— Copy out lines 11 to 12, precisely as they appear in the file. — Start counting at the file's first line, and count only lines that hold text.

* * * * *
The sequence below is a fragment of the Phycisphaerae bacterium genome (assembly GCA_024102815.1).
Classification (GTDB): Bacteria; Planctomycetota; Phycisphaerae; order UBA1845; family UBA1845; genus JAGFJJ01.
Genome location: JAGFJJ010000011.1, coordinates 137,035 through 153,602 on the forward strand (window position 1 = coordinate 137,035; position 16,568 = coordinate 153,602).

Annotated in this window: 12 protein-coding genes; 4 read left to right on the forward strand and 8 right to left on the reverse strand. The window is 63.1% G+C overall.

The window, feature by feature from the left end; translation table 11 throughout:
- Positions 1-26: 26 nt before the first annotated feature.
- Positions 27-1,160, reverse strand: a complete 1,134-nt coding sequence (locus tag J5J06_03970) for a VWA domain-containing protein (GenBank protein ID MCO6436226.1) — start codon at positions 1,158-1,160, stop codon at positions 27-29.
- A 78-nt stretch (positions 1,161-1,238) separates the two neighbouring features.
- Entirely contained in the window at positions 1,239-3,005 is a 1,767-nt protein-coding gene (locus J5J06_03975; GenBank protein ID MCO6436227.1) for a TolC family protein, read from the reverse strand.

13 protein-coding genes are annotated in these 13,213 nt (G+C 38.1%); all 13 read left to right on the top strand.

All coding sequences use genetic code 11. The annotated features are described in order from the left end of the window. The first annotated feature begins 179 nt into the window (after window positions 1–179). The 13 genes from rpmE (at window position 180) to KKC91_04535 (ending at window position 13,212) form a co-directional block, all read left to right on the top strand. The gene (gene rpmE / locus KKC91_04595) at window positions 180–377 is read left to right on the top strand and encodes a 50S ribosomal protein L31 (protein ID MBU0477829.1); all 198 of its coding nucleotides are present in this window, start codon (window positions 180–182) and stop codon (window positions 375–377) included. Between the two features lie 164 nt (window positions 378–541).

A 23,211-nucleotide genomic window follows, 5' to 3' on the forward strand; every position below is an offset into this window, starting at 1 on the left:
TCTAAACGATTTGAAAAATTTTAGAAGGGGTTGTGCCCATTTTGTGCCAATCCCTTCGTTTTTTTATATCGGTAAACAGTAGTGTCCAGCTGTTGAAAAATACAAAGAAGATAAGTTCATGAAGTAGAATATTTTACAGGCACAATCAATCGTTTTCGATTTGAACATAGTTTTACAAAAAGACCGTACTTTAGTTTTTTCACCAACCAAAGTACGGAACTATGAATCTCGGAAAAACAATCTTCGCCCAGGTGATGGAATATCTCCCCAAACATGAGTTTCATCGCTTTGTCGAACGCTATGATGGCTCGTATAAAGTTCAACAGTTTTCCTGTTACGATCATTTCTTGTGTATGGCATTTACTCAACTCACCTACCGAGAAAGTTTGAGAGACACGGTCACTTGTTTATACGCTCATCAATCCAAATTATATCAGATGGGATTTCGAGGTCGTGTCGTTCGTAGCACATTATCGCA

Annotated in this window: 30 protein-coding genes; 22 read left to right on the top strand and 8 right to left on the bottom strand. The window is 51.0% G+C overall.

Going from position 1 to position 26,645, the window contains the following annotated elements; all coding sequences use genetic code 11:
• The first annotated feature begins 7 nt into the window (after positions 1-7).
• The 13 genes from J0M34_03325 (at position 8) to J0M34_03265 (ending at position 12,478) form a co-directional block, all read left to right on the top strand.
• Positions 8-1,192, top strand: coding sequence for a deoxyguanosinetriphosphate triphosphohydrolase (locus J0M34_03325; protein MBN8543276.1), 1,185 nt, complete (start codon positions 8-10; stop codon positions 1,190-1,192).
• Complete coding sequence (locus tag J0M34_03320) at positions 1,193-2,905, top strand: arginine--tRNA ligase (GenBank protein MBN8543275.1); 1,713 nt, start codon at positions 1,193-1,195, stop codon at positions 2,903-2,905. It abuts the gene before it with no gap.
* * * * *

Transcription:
All coding sequences use genetic code 11. The annotated features are described in order from the left end of the window. The first annotated feature begins 179 nt into the window (after window positions 1–179). The 13 genes from rpmE (at window position 180) to KKC91_04535 (ending at window position 13,212) form a co-directional block, all read left to right on the top strand. The gene (gene rpmE / locus KKC91_04595) at window positions 180–377 is read left to right on the top strand and encodes a 50S ribosomal protein L31 (protein ID MBU0477829.1); all 198 of its coding nucleotides are present in this window, start codon (window positions 180–182) and stop codon (window positions 375–377) included. Between the two features lie 164 nt (window positions 378–541).

A 23,211-nucleotide genomic window follows, 5' to 3' on the forward strand; every position below is an offset into this window, starting at 1 on the left: